One question which could have been addressed in a little more depth is, however, precisely at what point in time the close identification between athlete and polis developed. In the classical period it is obvious (cf. pp. 120 and 297), but did it exist in the early sixth century while the polis was still developing, as M. seems to assume? I think it did exist at least in the later sixth century (cf. p. 153) and perhaps earlier as well, but the question is a real one nonetheless. It is, to be fair, partly and indirectly addressed in the discussion of the Solonian law on athletics (which is assumed to be genuine and interpreted as a reduction of pre-existing rewards) on pp. 71ff. Another interesting possibility is that the public honours instituted by poleis functioned not only as communal acknowledgement of the importance of a victory but also as a mechanism by which the polis (by becoming the source of some of the symbolic value of victory) took its share of the symbolic capital which victory created, and in this way denied the full profit of victory to potential troublemakers. Again, some of this ground is covered in the Solonian discussion pp. 79-80. These remarks, then, concern the structure of the study rather than its contents.

Finally, M. justifies his chronological framework: the lower chronological limit is the early classical period because the aristocracy lost its athletic monopoly after this date. Of course, it has been disputed whether aristocrats ever enjoyed an athletic monopoly, but M. addresses this question.

In short, M.’s study is primarily of the tensions between aristocratic ethics and the pressures brought about by the social integration demanded by the polis (though e.g. the case studies of Kroton and Aigina argue for the absence of such tensions) and of the ways in which victors invested the symbolic capital created by victory. The study also attempts to redress the neglect of regional variations on the part of earlier scholarship by selecting a wide range of poleis for case studies: Athens, Sparta, Kroton, Aigina, and the tyrant-governed poleis of Sicily. It is, in other words, a well-thought-out and ably argued first chapter.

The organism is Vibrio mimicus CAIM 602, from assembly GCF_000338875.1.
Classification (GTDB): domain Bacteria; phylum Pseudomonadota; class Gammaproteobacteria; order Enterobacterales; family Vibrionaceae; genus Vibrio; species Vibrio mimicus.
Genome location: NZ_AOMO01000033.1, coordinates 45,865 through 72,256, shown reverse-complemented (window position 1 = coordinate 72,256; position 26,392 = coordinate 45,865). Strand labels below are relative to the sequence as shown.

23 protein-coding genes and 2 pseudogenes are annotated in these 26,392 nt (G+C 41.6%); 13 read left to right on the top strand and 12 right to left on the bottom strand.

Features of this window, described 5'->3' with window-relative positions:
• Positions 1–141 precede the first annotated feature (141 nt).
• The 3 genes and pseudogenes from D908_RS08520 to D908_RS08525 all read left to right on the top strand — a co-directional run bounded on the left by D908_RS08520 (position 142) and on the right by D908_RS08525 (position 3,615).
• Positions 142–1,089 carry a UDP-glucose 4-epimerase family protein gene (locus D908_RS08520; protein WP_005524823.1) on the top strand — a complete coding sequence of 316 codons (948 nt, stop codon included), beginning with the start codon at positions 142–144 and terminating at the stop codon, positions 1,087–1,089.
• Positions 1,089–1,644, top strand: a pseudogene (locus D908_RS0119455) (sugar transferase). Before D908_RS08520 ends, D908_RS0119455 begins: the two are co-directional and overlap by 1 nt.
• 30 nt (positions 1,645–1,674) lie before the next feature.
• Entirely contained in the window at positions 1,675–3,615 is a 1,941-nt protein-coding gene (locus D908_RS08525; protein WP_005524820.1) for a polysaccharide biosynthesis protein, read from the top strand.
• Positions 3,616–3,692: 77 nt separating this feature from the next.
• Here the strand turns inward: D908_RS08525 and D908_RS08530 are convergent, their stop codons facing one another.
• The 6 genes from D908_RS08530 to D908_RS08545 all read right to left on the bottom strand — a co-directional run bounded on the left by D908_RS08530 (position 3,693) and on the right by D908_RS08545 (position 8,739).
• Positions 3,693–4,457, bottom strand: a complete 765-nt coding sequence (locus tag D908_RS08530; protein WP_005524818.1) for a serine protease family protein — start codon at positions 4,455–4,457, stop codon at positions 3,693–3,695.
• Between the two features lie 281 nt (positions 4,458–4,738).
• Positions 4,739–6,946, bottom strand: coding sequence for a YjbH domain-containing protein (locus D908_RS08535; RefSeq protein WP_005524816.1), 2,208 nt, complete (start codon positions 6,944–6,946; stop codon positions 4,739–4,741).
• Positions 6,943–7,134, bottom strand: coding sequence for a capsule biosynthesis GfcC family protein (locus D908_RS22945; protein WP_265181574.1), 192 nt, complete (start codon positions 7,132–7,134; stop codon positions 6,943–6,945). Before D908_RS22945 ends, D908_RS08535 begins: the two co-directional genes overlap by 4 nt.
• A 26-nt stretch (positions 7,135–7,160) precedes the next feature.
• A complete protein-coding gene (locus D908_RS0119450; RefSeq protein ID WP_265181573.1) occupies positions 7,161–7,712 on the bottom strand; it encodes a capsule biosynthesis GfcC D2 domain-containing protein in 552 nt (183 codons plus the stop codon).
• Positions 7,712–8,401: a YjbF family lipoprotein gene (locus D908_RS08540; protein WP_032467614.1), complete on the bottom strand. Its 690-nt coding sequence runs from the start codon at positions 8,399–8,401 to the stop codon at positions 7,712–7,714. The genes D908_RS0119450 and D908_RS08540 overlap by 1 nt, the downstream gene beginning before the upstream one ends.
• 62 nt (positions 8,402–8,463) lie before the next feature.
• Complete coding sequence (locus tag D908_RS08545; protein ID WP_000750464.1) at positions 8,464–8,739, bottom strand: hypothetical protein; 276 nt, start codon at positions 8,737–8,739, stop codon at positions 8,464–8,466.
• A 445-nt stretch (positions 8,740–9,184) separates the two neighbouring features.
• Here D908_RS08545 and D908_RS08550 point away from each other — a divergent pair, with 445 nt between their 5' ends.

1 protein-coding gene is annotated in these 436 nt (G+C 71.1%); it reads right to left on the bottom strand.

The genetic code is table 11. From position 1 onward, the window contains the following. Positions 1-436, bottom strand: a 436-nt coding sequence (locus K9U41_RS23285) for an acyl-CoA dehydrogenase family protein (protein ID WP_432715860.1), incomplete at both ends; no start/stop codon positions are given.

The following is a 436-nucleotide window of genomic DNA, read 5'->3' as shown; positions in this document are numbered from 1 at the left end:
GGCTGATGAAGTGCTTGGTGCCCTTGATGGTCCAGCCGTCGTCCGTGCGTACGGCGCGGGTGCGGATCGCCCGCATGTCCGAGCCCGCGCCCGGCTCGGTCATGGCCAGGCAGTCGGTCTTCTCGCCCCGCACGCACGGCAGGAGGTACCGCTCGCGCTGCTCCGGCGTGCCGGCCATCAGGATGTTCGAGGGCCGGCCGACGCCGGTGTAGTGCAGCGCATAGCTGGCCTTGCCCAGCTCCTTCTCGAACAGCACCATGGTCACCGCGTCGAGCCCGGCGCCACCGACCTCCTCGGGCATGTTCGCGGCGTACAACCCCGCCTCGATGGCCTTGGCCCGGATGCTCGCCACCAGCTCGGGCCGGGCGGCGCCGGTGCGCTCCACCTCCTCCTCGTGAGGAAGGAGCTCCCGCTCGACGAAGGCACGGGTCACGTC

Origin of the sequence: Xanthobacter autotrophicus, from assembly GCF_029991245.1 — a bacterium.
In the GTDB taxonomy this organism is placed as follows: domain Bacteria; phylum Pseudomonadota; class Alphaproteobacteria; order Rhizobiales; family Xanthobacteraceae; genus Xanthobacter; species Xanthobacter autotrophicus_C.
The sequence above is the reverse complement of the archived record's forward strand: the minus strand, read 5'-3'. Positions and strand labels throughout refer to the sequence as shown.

The individual case studies are preceded by a short second chapter on sources. The chapter addresses issues of central importance for M.’s study, such as e.g. epinician poetry. The historical interpretation of such poetry is, unsurprisingly, seriously hampered by the fact that we know little about the way(s) in which such odes were commissioned, composed, and consumed (and that these factors are far from insignificant is shown e.g. by the discussion of Pind. Pyth. 7 pp. 91ff.). Potentially, however, Epinician is a source of the utmost importance since it should give us access to the self-image of the honorandi.2 In order for this to be so, the individual honorandus/commissioner must have had control of the general contents and tenor of the ode. M. judiciously points out that the very fact that the epinician ode was commissioned — and handsomely paid for — to a large degree ensures that it cannot have run completely counter to the image the honorandus wished to have conveyed. Otherwise the poet would have been out of business! And in fact, M. is able to show, in the case studies devoted to Aigina (pp. 192-235) and the tyrants of Sicily (pp. 236-91), remarkable differences in the depiction of the victors. So the genre of the epinician should allow an idea of the image of various prominent victors and thus produce important data for M.’s analysis.